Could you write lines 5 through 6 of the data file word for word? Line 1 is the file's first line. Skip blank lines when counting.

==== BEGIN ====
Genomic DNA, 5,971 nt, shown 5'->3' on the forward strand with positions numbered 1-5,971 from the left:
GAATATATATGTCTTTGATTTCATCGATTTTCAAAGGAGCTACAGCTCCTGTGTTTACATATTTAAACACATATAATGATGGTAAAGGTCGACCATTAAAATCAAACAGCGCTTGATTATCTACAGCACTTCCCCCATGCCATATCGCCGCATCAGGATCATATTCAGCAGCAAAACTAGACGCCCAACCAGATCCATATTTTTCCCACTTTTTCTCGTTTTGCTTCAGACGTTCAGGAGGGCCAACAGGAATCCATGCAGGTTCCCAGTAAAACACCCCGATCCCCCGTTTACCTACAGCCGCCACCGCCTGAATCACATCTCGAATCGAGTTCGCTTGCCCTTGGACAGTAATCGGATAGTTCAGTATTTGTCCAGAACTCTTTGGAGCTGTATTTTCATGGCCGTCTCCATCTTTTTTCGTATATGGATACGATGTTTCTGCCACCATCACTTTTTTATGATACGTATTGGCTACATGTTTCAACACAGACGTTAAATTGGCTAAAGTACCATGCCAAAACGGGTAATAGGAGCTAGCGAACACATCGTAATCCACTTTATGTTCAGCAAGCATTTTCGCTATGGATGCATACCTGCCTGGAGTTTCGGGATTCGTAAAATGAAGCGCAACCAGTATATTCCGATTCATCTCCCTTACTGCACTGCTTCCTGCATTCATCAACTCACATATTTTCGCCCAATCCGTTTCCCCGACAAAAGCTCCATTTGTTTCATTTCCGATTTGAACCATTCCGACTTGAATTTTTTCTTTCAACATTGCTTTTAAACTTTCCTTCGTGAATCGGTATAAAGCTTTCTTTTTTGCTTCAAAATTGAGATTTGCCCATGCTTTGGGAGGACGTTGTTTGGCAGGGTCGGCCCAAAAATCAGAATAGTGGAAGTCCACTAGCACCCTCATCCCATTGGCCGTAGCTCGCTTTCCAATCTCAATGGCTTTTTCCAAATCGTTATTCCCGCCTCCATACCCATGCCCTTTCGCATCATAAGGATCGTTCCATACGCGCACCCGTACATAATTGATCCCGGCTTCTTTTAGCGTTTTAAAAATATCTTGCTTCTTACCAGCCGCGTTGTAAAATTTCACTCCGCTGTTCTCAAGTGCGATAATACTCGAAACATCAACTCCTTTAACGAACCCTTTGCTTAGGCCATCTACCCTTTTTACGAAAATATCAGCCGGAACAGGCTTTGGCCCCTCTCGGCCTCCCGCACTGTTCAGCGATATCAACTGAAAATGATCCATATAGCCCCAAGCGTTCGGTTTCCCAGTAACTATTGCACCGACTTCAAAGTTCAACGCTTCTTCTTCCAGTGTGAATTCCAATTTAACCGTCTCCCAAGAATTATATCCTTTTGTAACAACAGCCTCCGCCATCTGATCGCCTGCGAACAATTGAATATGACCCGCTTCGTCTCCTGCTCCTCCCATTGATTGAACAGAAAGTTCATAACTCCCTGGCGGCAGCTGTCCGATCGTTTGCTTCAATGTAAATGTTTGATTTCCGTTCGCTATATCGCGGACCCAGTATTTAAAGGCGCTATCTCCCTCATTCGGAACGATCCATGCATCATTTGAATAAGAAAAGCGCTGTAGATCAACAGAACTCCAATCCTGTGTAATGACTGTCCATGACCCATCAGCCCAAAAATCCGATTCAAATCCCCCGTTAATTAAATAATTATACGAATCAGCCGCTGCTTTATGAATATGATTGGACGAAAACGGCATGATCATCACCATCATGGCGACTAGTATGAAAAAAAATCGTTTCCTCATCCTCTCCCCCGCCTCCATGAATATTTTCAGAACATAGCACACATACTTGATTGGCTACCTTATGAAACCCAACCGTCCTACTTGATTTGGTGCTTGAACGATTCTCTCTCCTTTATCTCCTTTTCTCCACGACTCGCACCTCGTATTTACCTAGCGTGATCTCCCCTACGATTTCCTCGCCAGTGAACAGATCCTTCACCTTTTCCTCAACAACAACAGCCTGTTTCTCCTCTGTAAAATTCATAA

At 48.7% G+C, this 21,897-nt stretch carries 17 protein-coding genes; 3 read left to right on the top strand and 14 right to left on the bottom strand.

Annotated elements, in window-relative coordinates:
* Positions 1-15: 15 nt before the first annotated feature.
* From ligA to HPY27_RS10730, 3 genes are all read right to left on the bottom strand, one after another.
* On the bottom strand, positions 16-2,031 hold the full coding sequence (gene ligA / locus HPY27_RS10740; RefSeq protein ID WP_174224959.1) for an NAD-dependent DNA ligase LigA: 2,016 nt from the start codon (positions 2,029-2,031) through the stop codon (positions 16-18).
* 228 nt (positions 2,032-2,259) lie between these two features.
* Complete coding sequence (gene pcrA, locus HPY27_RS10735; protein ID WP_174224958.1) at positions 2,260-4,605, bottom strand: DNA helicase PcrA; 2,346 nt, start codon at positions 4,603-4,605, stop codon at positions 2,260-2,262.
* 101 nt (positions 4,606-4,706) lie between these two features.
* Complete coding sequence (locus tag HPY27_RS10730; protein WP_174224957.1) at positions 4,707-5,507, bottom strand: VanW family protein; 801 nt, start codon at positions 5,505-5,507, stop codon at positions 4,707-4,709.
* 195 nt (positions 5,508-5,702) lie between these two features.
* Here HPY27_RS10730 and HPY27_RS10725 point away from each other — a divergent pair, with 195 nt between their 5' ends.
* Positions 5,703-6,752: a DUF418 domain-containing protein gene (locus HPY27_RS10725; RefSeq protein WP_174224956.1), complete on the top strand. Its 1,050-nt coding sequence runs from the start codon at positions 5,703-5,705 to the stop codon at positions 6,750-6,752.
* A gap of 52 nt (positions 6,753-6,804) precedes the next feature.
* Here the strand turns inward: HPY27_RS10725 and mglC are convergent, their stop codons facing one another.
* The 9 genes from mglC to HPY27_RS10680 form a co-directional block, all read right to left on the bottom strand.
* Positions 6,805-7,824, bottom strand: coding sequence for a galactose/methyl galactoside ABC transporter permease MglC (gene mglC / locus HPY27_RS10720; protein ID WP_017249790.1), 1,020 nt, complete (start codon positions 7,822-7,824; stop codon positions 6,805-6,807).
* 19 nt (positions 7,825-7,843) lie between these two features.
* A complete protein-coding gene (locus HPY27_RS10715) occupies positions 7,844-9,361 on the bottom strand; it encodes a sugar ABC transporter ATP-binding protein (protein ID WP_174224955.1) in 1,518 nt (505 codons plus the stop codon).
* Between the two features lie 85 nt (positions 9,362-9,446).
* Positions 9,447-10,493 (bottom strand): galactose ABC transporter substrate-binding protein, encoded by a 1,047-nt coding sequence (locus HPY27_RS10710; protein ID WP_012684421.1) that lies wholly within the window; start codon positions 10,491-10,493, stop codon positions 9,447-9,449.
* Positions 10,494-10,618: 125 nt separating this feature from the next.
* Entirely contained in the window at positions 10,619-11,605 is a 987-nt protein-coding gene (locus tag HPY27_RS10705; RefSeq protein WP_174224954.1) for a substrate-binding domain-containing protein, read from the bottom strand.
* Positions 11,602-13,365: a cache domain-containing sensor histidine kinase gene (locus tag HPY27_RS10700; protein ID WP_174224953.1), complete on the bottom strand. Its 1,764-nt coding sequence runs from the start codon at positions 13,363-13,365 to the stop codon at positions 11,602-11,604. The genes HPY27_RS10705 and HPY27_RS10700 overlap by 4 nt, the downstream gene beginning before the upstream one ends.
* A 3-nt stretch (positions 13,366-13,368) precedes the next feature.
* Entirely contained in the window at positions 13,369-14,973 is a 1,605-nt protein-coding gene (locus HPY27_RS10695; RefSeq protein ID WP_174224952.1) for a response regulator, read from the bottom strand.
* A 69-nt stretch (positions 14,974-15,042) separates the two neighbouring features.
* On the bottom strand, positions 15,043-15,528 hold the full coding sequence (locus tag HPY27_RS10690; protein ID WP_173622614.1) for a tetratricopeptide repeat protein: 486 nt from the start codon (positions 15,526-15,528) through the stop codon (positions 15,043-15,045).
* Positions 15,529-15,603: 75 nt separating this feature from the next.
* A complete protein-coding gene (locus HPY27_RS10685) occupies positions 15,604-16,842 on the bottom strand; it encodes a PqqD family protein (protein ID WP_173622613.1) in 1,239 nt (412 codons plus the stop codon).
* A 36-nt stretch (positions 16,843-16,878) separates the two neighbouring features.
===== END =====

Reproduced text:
* Positions 1-15: 15 nt before the first annotated feature.
* From ligA to HPY27_RS10730, 3 genes are all read right to left on the bottom strand, one after another.